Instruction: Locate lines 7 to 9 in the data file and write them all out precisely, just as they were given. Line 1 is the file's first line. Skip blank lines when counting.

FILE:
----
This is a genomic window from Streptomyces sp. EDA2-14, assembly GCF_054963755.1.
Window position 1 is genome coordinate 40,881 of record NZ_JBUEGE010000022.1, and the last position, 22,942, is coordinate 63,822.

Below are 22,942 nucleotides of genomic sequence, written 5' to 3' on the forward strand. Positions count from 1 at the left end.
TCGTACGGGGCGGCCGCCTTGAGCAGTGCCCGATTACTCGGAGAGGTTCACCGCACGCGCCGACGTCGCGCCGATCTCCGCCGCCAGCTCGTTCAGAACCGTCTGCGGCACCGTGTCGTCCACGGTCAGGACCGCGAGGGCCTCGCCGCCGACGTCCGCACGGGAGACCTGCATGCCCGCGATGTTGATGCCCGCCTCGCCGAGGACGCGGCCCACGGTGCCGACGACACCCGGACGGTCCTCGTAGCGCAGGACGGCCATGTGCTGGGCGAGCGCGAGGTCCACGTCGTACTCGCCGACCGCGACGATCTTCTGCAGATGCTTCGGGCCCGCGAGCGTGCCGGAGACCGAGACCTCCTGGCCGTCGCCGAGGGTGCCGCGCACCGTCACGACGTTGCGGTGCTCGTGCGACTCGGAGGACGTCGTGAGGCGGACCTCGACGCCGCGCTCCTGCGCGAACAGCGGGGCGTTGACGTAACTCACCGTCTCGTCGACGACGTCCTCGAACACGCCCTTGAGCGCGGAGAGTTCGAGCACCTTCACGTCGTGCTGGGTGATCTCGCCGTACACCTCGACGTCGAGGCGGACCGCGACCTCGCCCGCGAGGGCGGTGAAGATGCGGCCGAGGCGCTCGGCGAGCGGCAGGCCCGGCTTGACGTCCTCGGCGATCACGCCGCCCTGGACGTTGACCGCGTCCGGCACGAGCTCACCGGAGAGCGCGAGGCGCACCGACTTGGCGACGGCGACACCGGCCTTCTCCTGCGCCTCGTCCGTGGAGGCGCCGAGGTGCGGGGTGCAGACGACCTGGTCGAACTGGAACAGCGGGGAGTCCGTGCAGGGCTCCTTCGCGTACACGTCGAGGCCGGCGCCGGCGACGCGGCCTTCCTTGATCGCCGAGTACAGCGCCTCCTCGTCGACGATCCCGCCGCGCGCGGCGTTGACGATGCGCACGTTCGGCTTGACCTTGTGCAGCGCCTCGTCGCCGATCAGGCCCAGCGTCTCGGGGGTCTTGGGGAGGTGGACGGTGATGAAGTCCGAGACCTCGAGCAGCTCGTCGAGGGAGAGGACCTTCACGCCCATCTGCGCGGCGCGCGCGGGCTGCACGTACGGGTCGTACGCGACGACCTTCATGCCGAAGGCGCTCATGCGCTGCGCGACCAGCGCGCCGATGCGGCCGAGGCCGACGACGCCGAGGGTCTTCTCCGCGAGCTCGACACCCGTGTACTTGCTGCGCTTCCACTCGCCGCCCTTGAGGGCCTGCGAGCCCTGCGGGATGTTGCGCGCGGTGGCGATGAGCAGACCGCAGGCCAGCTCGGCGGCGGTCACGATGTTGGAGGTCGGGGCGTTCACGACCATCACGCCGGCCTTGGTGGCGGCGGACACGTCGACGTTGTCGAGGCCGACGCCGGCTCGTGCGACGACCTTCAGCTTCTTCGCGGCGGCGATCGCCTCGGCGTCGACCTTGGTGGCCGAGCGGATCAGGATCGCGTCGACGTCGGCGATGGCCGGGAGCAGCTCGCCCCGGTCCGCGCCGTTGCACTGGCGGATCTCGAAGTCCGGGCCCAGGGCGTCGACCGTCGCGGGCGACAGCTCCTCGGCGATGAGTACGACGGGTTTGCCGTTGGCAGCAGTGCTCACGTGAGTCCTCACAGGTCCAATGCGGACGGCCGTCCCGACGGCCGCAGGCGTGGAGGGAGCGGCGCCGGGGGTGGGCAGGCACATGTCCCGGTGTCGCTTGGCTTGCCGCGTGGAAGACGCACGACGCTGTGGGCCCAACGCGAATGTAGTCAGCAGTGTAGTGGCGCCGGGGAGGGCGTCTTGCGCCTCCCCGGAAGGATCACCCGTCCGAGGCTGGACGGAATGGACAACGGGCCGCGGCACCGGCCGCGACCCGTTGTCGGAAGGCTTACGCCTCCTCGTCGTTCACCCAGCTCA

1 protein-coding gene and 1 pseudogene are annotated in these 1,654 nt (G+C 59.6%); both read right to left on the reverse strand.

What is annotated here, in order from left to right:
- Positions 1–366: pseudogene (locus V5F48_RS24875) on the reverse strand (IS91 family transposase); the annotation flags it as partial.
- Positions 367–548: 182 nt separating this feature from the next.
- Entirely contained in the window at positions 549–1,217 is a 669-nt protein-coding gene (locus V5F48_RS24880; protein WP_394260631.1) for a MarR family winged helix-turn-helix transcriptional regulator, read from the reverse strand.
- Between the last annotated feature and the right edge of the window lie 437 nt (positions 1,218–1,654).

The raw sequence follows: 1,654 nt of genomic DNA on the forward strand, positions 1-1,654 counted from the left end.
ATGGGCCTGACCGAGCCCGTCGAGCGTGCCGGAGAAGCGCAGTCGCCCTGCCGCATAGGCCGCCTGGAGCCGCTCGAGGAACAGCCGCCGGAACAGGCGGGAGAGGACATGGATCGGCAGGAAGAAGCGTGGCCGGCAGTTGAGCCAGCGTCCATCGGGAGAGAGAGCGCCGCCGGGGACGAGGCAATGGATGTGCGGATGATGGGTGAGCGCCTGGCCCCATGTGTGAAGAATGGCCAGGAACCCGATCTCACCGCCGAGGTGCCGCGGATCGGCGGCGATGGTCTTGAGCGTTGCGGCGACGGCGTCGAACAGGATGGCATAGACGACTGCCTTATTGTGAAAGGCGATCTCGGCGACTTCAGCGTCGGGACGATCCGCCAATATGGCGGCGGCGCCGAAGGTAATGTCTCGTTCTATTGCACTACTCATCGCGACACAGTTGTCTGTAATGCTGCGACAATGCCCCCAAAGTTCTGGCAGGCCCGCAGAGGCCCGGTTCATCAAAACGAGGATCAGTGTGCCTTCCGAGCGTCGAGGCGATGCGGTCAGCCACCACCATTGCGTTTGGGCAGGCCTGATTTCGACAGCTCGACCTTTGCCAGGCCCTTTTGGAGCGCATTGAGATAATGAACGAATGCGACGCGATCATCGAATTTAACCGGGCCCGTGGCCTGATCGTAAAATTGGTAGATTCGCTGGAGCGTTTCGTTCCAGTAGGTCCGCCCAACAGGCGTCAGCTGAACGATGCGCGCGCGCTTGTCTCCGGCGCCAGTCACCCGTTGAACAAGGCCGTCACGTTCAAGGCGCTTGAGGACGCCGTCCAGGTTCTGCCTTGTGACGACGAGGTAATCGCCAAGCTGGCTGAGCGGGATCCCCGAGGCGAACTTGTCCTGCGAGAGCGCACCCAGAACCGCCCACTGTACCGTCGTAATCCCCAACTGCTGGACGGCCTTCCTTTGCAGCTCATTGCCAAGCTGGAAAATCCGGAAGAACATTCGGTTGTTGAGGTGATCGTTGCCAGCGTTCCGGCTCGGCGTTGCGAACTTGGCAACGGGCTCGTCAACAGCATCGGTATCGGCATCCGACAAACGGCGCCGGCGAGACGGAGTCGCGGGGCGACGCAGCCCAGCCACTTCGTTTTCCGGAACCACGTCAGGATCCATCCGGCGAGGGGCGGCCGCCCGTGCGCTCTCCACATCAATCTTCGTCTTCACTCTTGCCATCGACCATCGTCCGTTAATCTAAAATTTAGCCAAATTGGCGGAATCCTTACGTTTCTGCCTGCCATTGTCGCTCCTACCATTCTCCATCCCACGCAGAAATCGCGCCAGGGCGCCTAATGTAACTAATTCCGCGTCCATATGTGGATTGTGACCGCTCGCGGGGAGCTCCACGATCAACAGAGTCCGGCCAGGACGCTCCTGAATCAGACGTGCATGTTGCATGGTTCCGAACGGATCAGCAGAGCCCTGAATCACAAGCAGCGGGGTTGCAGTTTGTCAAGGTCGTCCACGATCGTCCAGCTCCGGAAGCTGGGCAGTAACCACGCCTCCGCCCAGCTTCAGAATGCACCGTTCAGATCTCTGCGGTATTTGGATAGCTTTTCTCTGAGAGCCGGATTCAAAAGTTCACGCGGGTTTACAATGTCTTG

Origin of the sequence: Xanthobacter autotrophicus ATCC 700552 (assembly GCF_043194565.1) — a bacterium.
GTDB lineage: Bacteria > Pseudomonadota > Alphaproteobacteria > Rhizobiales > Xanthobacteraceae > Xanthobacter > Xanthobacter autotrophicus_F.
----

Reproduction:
- Positions 1–366: pseudogene (locus V5F48_RS24875) on the reverse strand (IS91 family transposase); the annotation flags it as partial.
- Positions 367–548: 182 nt separating this feature from the next.
- Entirely contained in the window at positions 549–1,217 is a 669-nt protein-coding gene (locus V5F48_RS24880; protein WP_394260631.1) for a MarR family winged helix-turn-helix transcriptional regulator, read from the reverse strand.